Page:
About privacyThesis & FMP
The fourth volume of A History of Private Life commences with the claim that ‘the nineteenth century was the golden age of the private life, a time when the vocabulary and reality of private life took shape.’ The concept of privacy gradually formed in the Renaissance, and then in the eve of the industrial revolution, some citizens asked the legal system to meet people’s growing demand for the protection of personal privacy for the first time. With the advent of the industrial revolution, the number of population increased sharply, while at the same time quality of people’s life had also been greatly improved. Citizens especially workers desired to live in an independent, healthy and convenient place.
The government gradually began to realize that privacy should belong to a default right of human life, especially in the situation that the general public material wealth had been rapidly increased which made the relationship between privacy and wealth more and more close. But because of the lack of law, the postman could even casually read the letters which should be posted or collected by them without any punishment. You could even hear someone reading the letter which you had wrote to your wife loudly on the street in London in 1700.
Then The Post Office (Revenues) Act 1710 was published and it was an Act of the Parliament of Great Britain, which established post offices in the colonies and allotted its weekly revenues for the on-going war and other uses. The bill explicitly prohibited the postman to read the letters that are in the delivery, which was the first attempt to protect the privacy of the law, although the concept of privacy was not clear at that period. According to the early handwriting record, August 20, 1770, the revolutionary and the upcoming president of the United States, John Adams, voiced to support the concept of “privacy”.
In the first half of the nineteenth century, newspapers liked to report news and scandals about people’s marriages and some pornographic gossip, which led to a sense of disgusting for privacy being peeped. In the mid-nineteenth century, due to the continuous emergence of the revolutionary war, many government hostile elements were hiding in the civilian population. So the government’s espionage activities against civilians became more prosperous as the war going on and scandals were frequent. There was a paroxysm of public anger after the scandal. More and more people were disappointed with the government and desired for the right to privacy for everyone.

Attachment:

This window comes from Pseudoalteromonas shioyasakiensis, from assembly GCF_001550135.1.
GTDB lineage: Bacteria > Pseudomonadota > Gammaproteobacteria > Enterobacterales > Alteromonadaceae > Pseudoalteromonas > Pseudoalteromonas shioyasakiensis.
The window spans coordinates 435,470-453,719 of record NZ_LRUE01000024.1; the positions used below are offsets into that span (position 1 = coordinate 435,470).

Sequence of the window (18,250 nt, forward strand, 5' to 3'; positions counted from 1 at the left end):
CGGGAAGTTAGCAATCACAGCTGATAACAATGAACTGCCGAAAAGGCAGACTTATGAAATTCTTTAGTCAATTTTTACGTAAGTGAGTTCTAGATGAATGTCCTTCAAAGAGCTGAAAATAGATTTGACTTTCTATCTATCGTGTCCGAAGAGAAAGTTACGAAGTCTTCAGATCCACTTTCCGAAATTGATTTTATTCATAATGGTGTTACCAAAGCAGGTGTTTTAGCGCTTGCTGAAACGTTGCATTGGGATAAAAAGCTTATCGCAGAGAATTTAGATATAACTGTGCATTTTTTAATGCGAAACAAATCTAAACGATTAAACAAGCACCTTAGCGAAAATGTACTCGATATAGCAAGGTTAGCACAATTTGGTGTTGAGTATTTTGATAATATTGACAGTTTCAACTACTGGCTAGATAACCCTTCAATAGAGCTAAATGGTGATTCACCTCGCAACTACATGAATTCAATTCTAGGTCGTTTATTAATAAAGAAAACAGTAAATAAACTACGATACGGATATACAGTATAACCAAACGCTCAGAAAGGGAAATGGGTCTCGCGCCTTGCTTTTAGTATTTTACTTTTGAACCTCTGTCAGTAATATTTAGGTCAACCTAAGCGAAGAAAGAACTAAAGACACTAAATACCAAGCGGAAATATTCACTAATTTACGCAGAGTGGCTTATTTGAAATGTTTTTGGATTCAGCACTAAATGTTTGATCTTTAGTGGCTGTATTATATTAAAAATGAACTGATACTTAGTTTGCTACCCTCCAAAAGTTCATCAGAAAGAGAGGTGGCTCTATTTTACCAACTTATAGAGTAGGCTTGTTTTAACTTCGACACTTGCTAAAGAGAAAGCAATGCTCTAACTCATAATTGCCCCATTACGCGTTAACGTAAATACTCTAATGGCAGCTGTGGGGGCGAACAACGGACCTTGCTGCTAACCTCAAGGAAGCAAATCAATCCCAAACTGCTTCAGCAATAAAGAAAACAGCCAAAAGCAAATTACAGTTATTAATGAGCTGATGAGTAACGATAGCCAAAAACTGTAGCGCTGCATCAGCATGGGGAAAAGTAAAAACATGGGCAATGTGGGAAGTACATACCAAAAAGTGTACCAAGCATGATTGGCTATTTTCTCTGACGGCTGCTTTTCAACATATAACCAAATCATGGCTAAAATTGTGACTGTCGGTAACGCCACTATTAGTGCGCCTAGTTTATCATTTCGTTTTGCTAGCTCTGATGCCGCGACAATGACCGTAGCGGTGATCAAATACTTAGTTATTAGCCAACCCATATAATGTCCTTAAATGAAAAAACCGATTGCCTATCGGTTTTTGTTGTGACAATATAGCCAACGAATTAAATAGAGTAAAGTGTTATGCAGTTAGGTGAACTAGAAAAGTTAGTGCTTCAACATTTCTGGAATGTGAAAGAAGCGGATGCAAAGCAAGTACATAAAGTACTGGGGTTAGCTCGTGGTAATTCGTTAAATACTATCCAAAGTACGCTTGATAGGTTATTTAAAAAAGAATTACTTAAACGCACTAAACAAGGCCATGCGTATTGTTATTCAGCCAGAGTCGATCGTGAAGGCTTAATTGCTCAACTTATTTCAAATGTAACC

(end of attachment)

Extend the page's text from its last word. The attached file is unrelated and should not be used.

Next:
The single most influential article on privacy, “Harvard Law Review”, in 1890 by Warren and Brandeis. “The Right To Privacy” is often cited as the first implicit declaration of a U.S. right to privacy. They sought to establish a new legal right amidst the prevailing confusion of judgments and legislation. In doing so they exposed a fault line in the conception of the subject that was to become increasingly salient as public concern about privacy grew during the twentieth and early twenty-first centuries.
‘The intensity and complexity of life, attendant upon advancing civilization, have rendered necessary some retreat from the world, and man, under the refining influence of culture, has become more sensitive to publicity, so that solitude and privacy have become more essential to the individual; but modern enterprise and invention have, through invasions upon his privacy, subjected him to mental pain and distress, far greater than could be inflicted by mere bodily injury. ‘Which is wrote in the “The Right To Privacy”.
‘The end of privacy began in the mid-1960s.’. This alarm firstly was generated by the surveillance devices including cameras and listening devices, but proclaimed formally by Jerry Rosenburg in 1969,”At present, a national computer system is planned that we will have an almost limitless capability to store, retrieve information on persons, organizations and a variety of their activities.” We are coming to the point that if the commercial incentives to mine the data are in place, the anonymity of any kind may be “algorithmically impossible,” says Princeton University computer scientist Arvind Narayanan.”